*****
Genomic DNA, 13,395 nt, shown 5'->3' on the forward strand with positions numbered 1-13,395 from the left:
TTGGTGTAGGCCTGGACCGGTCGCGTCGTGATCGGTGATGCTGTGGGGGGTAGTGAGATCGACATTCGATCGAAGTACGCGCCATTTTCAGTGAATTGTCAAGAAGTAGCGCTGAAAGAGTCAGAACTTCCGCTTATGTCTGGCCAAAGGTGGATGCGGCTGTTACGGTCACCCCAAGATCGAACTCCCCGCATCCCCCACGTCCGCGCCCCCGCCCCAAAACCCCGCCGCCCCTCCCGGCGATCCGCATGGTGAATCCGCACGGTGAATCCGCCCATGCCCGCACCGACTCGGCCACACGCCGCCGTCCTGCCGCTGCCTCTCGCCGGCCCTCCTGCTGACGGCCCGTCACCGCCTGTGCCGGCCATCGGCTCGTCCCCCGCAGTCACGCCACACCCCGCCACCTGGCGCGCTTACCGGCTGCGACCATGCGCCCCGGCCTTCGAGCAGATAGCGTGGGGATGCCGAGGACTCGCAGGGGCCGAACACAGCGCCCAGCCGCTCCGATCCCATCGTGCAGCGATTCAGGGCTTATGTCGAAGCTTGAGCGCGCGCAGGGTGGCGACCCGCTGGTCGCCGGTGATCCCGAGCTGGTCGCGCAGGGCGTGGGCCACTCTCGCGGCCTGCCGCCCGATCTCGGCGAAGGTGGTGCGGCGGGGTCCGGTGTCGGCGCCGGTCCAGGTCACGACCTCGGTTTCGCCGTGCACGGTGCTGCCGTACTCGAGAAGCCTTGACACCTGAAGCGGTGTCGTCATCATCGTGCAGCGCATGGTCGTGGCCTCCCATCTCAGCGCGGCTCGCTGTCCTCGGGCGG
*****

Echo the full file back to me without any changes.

Genomic DNA, 13,395 nt, shown 5'->3' on the forward strand with positions numbered 1-13,395 from the left:
TTGGTGTAGGCCTGGACCGGTCGCGTCGTGATCGGTGATGCTGTGGGGGGTAGTGAGATCGACATTCGATCGAAGTACGCGCCATTTTCAGTGAATTGTCAAGAAGTAGCGCTGAAAGAGTCAGAACTTCCGCTTATGTCTGGCCAAAGGTGGATGCGGCTGTTACGGTCACCCCAAGATCGAACTCCCCGCATCCCCCACGTCCGCGCCCCCGCCCCAAAACCCCGCCGCCCCTCCCGGCGATCCGCATGGTGAATCCGCACGGTGAATCCGCCCATGCCCGCACCGACTCGGCCACACGCCGCCGTCCTGCCGCTGCCTCTCGCCGGCCCTCCTGCTGACGGCCCGTCACCGCCTGTGCCGGCCATCGGCTCGTCCCCCGCAGTCACGCCACACCCCGCCACCTGGCGCGCTTACCGGCTGCGACCATGCGCCCCGGCCTTCGAGCAGATAGCGTGGGGATGCCGAGGACTCGCAGGGGCCGAACACAGCGCCCAGCCGCTCCGATCCCATCGTGCAGCGATTCAGGGCTTATGTCGAAGCTTGAGCGCGCGCAGGGTGGCGACCCGCTGGTCGCCGGTGATCCCGAGCTGGTCGCGCAGGGCGTGGGCCACTCTCGCGGCCTGCCGCCCGATCTCGGCGAAGGTGGTGCGGCGGGGTCCGGTGTCGGCGCCGGTCCAGGTCACGACCTCGGTTTCGCCGTGCACGGTGCTGCCGTACTCGAGAAGCCTTGACACCTGAAGCGGTGTCGTCATCATCGTGCAGCGCATGGTCGTGGCCTCCCATCTCAGCGCGGCTCGCTGTCCTCGGGCGG